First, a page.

Most successful restaurateurs debut with a bang, turning out a groundbreaking original before settling into safer crowd pleasers. Not so with Gabriel Stulman, unstoppable West Village hit-maker, whose low-key beginnings in no way indicated greater ambitions. He started small with a pair of New American spots: Joseph Leonard and Jeffrey’s Grocery, serving excellent food but making no real imprint on Gotham’s dining scene. Instead of coasting on these modest triumphs, Stulman pressed forward, partnering with headlining chefs for esoteric tavern fare at Fedora and carnivorous Italian at Perla, a few blocks away.
His new project, Chez Sardine, is his most daring by far—with a quirky name and a wacky theme—asking of his regulars great leaps of faith. It’s a sushi bar run by a French-Canadian chef (Fedora’s Mehdi Brunet-Benkritly) with no experience cooking Japanese food professionally, an East-West izakaya of sorts, serving French wine and American cocktails alongside wild multicultural bar bites.
Stulman, whose knack for scene-making informs all of his restaurants—hip hop on the stereo, Pop Art on the walls—has decked out his most diminutive venture with a portrait of Mr. Miyagi and polished wood panels out of an Italian yacht. And a buzzy crowd, waiting as long as two hours for a hand-carved walnut booth, have made this strange hybrid one of the most coveted new tables of 2013 so far.
The new-wave sushi, crafted behind a slim kitchen counter, features morsels from land and sea rolled into tight maki or draped onto one-bite nigiri. It’s all purist sacrilege—except for the small proportions, and the properly vinegared rice. Still, you’d have to be a real zealot to find fault with how delicious they are. There’s silky hamachi, topped in a smidgen of fried pork skin for crunch, and Spanish mackerel with fried slivered leeks and potato chip crumbs, the salty, smoky cross-cultural accents complementing, not blighting out, the excellent fish underneath.
The chef’s edgier sushi creations are a more significant departure from the ancient art form he’s messing with (his sushi skills are all self-taught). He piles his favorite bits onto what are essentially Japanese canapés—braised veal tongue, tender as Wagyu, brushed in sweet ponzu and pressed onto rice; hand cut beef tartare rolled in nori with rich, briny lobes of uni on top.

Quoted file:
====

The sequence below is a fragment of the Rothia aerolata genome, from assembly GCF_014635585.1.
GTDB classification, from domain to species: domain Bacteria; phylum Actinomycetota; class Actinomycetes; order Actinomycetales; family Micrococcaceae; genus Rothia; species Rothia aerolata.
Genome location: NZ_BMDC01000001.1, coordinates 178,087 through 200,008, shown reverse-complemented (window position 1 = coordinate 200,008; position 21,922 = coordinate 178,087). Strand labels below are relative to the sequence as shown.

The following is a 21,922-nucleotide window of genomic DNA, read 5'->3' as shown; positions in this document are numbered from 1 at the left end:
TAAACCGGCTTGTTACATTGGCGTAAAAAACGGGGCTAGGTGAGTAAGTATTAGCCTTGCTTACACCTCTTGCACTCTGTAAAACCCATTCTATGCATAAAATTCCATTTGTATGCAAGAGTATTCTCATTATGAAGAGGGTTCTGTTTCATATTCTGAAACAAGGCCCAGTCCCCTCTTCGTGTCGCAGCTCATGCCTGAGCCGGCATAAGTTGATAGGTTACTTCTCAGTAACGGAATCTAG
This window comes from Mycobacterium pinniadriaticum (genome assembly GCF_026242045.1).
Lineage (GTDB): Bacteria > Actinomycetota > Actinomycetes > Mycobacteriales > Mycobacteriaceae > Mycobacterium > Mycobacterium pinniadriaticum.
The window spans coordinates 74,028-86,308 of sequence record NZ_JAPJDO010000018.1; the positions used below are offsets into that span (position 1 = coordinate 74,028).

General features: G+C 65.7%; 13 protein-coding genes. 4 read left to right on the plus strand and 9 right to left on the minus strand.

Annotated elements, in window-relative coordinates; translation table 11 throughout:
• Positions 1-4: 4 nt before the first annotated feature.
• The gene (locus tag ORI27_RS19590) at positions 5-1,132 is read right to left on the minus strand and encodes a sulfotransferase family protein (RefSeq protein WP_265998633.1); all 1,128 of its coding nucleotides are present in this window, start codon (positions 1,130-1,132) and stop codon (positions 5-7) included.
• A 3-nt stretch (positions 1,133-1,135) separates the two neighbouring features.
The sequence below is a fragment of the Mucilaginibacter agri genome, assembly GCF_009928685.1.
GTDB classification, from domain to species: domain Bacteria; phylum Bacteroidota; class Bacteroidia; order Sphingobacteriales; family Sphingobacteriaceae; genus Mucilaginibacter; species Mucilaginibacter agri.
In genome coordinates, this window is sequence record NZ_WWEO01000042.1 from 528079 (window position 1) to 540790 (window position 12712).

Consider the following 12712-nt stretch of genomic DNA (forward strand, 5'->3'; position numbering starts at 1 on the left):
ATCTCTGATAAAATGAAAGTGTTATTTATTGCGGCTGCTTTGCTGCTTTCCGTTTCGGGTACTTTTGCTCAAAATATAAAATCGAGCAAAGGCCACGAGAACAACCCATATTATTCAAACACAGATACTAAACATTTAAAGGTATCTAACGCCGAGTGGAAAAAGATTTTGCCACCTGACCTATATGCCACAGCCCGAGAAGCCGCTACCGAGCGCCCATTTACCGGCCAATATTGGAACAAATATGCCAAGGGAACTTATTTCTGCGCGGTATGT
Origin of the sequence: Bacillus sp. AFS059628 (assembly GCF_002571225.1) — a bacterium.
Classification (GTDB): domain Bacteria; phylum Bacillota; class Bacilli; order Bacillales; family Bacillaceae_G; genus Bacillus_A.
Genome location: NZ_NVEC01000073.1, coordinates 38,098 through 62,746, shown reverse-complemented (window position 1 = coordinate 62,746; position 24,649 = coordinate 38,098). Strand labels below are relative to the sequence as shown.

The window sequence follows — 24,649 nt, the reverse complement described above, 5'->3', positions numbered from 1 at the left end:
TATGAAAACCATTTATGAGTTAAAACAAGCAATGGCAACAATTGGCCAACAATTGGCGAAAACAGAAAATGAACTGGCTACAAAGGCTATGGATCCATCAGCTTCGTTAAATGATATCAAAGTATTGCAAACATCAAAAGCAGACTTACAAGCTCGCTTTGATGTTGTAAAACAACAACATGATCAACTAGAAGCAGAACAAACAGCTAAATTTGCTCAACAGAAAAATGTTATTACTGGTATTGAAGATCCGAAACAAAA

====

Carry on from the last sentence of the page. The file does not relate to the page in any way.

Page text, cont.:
Brunet-Benkritly, who’s been pushing the nose-to-tail envelope next door at Fedora, continues in that vein with the bigger plates here. And so there’s broiled salmon head, glazed in maple syrup and miso, a chopstick treasure hunt worth plumbing cheek and collar for every sweet-and-savory morsel. A grilled smoked-cheddar sandwich with pickled shallots arrives gushing an overabundance of melted foie gras—a nod to the chef’s alma mater, Montreal’s famously gluttonous Au Pied de Cochon. It’s a dish too rich not to share and too good to ignore.
Chez Sardine is the kind of improbable endeavor—a fusionist joke in any other setting—that few serious restaurateurs would have tried and fewer still could have pulled off. But Stulman—a virtuoso now in staging a kinetic mise en scène with kitchen cred—knows how to conjure enough off-kilter electricity to fill seats for this offbeat cuisine. And the loony risk has paid off.
Eat this: Hamachi-chicharron sushi, veal tongue sushi, miso-glazed salmon head, foie gras grilled cheese sandwich
Drink this: The short list of cocktails includes the beautifully balanced Scotty Fails His Driving Test, a wintry mix of Carpano and bourbon with honey syrup and cinnamon-spiced bitters ($13). Hitachino NestRed Rice Ale ($12), one of four brews, is also a great, earthy match for the food.
Conversation piece: Gabriel Stulman designed Chez Sardine with his friend Robert Glass, an architect who bartends twice a week at Fedora (where some of the restaurant’s food is prepped). They sourced fish-print repros from the New York Public Library and the Pat Morita portrait from photographer Jonathan Mannion (a friend of the house).
By Jay Cheshes